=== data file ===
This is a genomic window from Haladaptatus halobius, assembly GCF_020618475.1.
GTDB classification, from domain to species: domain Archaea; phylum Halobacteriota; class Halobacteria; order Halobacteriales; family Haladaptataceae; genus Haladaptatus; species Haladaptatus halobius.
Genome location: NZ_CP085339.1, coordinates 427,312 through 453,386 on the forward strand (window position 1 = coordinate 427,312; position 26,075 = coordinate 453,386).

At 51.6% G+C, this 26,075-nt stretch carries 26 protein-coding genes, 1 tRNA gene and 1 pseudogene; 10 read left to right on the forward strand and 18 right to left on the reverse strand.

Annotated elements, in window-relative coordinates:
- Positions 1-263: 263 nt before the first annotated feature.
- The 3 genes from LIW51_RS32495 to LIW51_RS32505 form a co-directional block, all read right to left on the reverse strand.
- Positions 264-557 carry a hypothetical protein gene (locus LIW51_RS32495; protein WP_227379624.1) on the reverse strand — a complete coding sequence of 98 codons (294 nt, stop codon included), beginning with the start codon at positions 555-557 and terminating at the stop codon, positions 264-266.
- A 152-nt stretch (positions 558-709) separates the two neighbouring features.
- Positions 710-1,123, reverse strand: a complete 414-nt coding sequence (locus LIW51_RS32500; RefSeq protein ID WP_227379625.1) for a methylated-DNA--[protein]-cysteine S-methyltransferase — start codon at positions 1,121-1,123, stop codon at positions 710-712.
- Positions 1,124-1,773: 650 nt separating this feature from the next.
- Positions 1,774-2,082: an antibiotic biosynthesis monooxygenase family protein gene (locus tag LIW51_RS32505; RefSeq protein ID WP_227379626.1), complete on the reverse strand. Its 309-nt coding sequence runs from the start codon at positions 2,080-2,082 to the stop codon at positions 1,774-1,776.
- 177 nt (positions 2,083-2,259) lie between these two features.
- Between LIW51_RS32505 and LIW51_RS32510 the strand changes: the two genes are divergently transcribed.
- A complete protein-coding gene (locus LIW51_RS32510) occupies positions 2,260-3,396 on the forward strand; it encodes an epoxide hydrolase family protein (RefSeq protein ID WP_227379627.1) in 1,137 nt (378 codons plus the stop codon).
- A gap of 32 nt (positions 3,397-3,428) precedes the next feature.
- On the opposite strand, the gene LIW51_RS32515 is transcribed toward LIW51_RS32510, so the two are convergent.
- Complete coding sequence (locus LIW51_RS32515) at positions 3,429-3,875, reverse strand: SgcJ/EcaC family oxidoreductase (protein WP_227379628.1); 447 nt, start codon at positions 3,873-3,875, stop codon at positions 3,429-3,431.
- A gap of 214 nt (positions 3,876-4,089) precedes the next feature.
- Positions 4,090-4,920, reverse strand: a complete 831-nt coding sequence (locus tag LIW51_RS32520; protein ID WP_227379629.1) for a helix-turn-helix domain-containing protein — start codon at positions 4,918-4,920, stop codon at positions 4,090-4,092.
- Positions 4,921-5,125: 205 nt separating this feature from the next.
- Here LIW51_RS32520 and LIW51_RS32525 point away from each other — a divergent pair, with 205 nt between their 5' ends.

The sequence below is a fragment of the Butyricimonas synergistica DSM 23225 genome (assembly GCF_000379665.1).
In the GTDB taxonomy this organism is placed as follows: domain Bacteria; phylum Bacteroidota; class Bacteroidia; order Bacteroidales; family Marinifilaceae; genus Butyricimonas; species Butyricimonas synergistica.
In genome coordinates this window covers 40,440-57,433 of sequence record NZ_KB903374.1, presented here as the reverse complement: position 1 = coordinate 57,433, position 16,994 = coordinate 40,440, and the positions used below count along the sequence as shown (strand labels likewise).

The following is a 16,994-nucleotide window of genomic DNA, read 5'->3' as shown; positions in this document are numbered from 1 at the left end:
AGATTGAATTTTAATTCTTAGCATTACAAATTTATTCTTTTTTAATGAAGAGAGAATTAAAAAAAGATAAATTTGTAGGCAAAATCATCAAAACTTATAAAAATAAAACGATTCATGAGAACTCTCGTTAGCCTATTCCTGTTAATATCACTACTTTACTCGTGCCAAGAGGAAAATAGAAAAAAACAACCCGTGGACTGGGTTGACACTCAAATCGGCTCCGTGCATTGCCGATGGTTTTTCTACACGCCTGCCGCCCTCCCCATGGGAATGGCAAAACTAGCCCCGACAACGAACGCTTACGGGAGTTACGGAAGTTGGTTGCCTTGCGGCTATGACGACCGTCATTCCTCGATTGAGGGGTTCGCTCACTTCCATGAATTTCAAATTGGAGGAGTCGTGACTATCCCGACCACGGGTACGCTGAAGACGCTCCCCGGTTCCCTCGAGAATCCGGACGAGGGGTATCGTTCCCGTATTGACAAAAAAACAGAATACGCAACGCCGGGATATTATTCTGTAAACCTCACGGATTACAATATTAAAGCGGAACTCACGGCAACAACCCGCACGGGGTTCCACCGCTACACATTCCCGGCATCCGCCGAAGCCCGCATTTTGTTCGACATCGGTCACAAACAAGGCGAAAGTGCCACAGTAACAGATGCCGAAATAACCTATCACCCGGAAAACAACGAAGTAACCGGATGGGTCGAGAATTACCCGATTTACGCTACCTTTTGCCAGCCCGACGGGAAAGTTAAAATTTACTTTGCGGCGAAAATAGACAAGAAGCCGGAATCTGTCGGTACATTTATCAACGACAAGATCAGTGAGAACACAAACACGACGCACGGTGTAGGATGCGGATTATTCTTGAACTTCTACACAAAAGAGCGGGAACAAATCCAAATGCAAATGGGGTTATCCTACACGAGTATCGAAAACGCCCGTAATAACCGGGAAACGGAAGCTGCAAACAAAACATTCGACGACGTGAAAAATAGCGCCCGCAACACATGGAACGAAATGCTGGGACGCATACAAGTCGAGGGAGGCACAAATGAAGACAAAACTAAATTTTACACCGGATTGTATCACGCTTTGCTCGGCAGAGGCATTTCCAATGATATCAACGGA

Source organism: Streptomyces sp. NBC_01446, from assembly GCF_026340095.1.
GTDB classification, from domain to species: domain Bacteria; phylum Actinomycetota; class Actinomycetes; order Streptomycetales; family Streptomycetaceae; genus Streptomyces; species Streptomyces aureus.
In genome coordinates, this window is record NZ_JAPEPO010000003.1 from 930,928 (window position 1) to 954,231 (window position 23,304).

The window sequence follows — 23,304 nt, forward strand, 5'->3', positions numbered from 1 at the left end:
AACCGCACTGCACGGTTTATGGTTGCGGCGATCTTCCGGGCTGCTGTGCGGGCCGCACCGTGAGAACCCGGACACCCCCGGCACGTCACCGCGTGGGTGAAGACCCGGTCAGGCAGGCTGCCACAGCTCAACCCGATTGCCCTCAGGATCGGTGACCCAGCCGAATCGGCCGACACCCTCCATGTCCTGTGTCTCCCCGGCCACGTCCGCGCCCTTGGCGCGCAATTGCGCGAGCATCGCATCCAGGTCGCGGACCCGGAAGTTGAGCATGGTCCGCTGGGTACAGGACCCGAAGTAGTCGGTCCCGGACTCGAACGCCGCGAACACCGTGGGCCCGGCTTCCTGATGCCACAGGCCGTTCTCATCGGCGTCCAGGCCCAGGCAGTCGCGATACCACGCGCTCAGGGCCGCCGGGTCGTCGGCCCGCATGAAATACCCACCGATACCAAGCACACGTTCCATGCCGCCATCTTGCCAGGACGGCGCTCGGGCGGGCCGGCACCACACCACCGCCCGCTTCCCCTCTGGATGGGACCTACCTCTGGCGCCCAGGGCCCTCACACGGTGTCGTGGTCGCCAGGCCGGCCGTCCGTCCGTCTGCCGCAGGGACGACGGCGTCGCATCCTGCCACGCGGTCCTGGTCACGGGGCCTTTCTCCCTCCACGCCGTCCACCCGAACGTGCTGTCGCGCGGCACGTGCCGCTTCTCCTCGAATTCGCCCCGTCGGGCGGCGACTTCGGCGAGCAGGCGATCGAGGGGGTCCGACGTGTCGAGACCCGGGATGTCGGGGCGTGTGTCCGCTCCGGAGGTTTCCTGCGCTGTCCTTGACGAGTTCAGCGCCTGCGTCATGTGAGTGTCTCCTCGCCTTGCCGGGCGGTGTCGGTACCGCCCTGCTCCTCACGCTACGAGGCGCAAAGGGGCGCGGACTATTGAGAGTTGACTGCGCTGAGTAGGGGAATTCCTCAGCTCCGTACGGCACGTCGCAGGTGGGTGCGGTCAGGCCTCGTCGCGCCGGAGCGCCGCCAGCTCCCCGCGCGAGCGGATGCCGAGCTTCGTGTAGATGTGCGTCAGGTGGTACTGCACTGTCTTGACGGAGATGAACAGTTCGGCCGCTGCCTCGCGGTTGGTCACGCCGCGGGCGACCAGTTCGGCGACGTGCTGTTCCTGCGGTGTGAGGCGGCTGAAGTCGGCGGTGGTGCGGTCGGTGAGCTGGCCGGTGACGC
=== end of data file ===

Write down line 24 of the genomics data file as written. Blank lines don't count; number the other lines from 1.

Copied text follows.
In the GTDB taxonomy this organism is placed as follows: domain Bacteria; phylum Bacteroidota; class Bacteroidia; order Bacteroidales; family Marinifilaceae; genus Butyricimonas; species Butyricimonas synergistica.